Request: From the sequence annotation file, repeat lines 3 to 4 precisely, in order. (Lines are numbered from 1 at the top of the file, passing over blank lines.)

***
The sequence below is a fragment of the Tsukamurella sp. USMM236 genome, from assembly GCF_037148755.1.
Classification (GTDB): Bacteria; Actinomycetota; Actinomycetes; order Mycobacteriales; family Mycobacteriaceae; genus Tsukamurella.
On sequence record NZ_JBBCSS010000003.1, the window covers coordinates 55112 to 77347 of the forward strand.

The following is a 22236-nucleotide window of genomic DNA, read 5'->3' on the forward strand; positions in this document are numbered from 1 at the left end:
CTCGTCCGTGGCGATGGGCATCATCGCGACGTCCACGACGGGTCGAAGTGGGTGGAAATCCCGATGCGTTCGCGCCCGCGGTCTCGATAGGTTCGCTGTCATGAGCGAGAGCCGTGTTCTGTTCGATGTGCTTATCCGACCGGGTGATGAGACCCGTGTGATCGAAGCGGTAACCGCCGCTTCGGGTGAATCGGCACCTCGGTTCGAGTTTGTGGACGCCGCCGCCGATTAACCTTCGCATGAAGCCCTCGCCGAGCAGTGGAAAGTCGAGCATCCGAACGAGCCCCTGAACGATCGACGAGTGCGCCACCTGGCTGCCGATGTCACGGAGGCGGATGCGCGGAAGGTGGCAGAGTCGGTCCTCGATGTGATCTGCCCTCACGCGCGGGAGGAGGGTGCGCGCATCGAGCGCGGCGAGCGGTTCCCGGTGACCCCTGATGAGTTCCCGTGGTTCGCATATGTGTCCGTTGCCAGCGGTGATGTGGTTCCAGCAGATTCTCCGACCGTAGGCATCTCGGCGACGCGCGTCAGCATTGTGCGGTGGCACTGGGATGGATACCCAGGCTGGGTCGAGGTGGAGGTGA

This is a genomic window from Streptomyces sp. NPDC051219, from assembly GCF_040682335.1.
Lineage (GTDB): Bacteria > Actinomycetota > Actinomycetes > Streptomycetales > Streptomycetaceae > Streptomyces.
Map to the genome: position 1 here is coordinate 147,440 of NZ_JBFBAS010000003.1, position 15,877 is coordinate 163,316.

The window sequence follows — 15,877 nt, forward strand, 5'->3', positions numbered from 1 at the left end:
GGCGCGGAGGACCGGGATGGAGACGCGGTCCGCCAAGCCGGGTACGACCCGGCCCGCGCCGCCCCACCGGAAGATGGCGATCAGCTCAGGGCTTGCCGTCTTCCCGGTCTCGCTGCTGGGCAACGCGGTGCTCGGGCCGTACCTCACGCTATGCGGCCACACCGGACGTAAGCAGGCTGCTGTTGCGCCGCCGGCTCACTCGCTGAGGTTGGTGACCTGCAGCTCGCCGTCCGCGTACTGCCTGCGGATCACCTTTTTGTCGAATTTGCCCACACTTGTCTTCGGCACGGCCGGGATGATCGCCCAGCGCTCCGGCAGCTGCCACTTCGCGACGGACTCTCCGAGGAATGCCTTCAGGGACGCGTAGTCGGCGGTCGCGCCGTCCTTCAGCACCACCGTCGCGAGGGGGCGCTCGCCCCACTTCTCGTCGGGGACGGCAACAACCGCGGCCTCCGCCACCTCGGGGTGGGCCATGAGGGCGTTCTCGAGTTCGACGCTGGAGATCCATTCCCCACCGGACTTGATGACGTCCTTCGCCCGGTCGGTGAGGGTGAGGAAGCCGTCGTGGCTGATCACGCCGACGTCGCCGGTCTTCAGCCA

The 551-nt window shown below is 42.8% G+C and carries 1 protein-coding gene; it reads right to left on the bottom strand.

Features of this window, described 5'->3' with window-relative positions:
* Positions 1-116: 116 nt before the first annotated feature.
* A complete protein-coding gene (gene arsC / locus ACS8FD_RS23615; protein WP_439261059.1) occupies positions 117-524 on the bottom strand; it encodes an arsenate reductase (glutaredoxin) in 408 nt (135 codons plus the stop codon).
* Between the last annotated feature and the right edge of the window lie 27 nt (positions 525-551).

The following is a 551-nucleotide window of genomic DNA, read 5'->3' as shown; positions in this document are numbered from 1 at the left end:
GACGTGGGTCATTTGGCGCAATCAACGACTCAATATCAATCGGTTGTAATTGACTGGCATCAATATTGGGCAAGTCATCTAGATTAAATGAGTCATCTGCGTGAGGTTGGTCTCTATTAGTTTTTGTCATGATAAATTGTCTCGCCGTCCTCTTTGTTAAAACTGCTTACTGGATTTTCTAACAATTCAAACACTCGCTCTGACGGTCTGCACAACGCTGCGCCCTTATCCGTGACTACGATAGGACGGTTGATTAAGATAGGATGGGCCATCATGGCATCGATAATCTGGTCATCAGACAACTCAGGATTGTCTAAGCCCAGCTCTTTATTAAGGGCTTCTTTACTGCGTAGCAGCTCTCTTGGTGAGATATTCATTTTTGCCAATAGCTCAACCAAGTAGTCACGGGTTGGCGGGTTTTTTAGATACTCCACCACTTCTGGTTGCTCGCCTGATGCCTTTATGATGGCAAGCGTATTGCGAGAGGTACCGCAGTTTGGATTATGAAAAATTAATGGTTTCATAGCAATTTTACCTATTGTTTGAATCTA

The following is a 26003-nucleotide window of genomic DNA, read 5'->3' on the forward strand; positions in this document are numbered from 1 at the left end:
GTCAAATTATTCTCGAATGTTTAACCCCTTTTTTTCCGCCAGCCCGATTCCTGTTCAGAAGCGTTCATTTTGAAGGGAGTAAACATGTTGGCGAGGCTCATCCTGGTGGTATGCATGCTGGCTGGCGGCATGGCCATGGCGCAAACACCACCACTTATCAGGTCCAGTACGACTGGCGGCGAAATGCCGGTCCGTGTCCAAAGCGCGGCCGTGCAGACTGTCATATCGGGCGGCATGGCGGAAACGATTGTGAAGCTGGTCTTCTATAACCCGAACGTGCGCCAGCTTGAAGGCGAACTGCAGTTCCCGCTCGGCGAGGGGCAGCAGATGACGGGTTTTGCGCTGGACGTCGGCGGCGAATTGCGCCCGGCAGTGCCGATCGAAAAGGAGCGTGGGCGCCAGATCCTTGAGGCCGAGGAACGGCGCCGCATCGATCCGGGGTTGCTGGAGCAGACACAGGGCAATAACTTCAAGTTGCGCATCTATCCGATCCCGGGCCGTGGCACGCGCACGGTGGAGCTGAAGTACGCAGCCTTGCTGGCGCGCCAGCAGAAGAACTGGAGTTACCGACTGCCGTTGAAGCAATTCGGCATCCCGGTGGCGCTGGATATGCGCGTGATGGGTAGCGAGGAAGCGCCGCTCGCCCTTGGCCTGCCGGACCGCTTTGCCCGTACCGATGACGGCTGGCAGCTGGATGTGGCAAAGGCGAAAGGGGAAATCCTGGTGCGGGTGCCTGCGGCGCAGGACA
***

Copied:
On sequence record NZ_JBBCSS010000003.1, the window covers coordinates 55112 to 77347 of the forward strand.

The following is a 22236-nucleotide window of genomic DNA, read 5'->3' on the forward strand; positions in this document are numbered from 1 at the left end: